Interest rate hikes cloud market's future

The great bull market of the 1960s ended in 1966 when the Dow Jones industrial average hit 1,000 and the economy was strong. Five years into the great bull market of the 1980s, investors are wondering if this is a repeat performance.

Since Aug. 25 when it hit 2,722.42, the Dow Jones industrial average has fallen more than 300 points, including a record 95.46 points Wednesday.

After this tumble, investors are gun-shy of the markets. ``The psychology has obviously turned negative,'' says Peter DaPuzzo, senior executive vice-president of Shearson Lehman Brothers.

For the most part, analysts blame rising interest rates for the falling market.

Long-term government bond rates now yield over 10 percent. With interest rates this high, says Harvey Eisen, president of Integrated Resources Asset Management, ``they are stiff competition for stocks which have yields at record lows.''

Short-term rates are also rising. Yesterday, Chemical Bank raised its prime lending rate to 9 percent, up from 9 percent. This is the second increase in two weeks.

The rise in rates is a surprise. Alan Greenspan, chairman of the Federal Reserve Board, insists the economy is strong without any overt signs of inflationary pressures. The White House in its own forecast yesterday said it expects interest rates to fall shortly.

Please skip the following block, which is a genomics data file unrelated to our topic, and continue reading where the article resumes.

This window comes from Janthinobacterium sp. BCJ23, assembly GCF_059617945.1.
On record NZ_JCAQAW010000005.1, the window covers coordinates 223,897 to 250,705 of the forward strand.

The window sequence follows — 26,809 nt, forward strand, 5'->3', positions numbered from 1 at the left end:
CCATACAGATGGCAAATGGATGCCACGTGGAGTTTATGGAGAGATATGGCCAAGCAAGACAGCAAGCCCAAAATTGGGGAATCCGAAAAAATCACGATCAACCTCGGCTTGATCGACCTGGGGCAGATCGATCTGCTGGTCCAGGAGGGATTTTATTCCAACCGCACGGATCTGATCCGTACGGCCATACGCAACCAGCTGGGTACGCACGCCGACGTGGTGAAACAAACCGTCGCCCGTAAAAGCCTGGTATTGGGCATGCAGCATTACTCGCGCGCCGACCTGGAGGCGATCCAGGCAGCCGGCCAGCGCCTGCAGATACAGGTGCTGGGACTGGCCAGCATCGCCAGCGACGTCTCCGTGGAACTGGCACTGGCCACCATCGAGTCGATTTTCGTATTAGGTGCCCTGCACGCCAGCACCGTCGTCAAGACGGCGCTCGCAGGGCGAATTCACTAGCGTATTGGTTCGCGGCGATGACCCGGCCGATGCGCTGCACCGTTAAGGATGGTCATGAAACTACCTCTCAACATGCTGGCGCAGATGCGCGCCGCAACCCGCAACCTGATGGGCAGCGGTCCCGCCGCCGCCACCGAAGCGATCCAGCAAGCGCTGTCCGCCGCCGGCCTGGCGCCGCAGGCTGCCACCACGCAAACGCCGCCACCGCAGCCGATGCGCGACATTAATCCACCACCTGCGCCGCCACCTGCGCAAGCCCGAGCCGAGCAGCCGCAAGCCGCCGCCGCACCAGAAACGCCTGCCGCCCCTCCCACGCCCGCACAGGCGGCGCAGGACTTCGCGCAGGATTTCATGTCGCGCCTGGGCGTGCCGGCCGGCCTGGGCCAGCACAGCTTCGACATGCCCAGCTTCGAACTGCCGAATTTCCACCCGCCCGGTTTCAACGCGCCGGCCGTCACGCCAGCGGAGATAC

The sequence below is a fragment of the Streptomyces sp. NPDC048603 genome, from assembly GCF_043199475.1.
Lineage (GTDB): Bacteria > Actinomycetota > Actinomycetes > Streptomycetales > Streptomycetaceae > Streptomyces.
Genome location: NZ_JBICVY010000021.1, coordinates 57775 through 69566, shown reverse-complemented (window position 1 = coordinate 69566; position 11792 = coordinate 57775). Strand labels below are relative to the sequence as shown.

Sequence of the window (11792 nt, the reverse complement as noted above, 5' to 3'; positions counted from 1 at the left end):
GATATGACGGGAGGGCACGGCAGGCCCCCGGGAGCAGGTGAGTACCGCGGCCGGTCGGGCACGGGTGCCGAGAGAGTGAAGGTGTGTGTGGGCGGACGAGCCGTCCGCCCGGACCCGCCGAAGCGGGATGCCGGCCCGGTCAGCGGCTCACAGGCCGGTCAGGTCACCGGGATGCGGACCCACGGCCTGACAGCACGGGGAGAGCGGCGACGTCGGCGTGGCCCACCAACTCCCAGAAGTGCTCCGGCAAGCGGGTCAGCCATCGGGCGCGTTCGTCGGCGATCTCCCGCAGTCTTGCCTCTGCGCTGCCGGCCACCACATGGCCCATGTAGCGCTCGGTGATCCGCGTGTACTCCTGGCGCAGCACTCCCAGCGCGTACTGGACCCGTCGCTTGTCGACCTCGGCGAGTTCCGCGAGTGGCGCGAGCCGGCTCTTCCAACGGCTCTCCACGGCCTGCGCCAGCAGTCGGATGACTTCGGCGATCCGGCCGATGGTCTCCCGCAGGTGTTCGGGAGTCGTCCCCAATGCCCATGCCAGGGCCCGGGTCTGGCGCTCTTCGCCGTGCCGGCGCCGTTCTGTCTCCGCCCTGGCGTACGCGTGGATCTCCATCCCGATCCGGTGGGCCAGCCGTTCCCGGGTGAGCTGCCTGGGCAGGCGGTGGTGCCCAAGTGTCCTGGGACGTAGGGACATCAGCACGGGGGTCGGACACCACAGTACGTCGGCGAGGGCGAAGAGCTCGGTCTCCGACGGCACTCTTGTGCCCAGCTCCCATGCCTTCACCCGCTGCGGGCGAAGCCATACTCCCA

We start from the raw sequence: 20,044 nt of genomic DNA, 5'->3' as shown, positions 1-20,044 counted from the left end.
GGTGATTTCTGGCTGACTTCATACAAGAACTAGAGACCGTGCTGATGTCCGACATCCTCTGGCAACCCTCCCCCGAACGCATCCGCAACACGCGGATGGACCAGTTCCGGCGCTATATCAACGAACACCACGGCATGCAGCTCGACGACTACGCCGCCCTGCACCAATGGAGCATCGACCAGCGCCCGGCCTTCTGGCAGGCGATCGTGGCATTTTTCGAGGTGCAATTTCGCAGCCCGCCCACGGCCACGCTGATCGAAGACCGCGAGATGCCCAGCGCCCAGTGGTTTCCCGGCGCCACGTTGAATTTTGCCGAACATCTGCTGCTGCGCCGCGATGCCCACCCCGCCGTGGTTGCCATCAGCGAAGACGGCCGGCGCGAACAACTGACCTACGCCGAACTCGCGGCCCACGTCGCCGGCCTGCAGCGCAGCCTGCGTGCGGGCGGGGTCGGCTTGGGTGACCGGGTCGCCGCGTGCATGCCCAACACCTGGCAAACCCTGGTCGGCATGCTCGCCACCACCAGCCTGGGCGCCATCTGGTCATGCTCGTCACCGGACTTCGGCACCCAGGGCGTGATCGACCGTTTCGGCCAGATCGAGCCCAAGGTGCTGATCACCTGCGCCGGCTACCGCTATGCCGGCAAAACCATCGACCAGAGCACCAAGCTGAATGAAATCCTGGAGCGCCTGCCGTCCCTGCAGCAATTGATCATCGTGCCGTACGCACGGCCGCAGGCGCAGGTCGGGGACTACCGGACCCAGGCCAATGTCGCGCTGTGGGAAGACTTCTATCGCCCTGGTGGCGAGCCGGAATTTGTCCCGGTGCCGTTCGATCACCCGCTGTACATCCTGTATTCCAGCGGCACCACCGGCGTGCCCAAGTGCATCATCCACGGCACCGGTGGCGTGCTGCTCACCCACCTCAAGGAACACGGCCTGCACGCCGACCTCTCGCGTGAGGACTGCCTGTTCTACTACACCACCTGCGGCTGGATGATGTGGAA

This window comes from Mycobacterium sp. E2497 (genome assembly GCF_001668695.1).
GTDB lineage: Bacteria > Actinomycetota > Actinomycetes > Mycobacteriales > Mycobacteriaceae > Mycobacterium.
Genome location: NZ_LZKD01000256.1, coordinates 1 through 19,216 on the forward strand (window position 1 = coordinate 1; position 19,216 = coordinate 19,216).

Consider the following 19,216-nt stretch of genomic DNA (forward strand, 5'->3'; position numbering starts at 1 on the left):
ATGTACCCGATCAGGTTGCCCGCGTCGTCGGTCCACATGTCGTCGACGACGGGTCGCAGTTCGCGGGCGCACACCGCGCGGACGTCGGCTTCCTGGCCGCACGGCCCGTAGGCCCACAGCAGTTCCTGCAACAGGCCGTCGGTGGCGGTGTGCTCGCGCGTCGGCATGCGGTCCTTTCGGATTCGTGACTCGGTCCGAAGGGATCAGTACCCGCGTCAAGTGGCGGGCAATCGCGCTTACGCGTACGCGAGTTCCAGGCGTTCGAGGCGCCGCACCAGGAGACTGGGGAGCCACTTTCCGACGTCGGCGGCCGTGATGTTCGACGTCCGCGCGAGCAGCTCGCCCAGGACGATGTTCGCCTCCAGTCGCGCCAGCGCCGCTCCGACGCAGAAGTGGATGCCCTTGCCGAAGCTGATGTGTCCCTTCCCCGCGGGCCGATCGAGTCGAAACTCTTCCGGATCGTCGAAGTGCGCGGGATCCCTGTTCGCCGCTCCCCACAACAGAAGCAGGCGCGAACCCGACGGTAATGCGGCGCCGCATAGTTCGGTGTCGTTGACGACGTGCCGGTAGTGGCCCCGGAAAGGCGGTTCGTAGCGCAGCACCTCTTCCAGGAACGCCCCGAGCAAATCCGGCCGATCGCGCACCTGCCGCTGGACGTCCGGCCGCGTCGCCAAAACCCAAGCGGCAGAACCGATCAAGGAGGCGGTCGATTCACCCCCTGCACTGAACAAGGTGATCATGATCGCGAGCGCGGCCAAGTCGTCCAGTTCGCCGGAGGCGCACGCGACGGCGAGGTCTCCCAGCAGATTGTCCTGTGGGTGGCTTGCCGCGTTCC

Bond buyers, however, are skeptical of official claims. Deborah Johnson, a senior economist with Prudential-Bache Securities, notes that the prices of raw industrial commodities, such as steel and paper, have been racheting up daily.

By year-end, Pru-Bache economic guru Edward Yardeni is predicting long-term rates will be 11.5 to 12 percent reflecting inflationary concerns. But next year, he believes rates will fall sharply, to 5 percent. He does not expect to see a recession but a slow, muddling economy.

In addition, Michael Sherman, chief investment strategist at Shearson Lehman Brothers says the bond market is being adversely affected by a $40 billion stock offering of the state-owned telephone company in Tokyo.

``As far as I can tell, Japanese investors are withdrawing liquidity here, which is acting to force rates up,'' he explains.

In Tokyo, Albert Wojnilower, an economist with First Boston, points to rising interest rates as a sign that monetary authorities in the US, Japan, and Europe have lost some of their resolve to coordinate interest rate moves.

Investors are also beginning to consider political changes, says Michael Cosgrove, an economist at the University of Dallas.

The higher bond rates, he says, ``are reflecting a move to the left in economic policies.'' Investors, he believes, are discounting tax increases as well as higher inflation rates.

In addition, part of the market's sell-off consists of profit taking. The stock market is up almost 40 percent this year. ``It was better than most expected,'' says Mr. DaPuzzo, ``and many people do not want to give it back.''

In fact, the stock market sometimes is weak in the fall, says Mr. Eisen, as investors take profits. ``This is a classical fall massacre,'' he says.

Even with the market down sharply, Eisen says he does not believe the bull market is over. The markets are not euphoric or overly speculative.

Informal surveys of portfolio managers reveal that they are afraid of a big market pullback.

Eisen, however, is optimistic. ``Today everyone explains to you why the market is going to go down and that is not the way the game works,'' he concludes.

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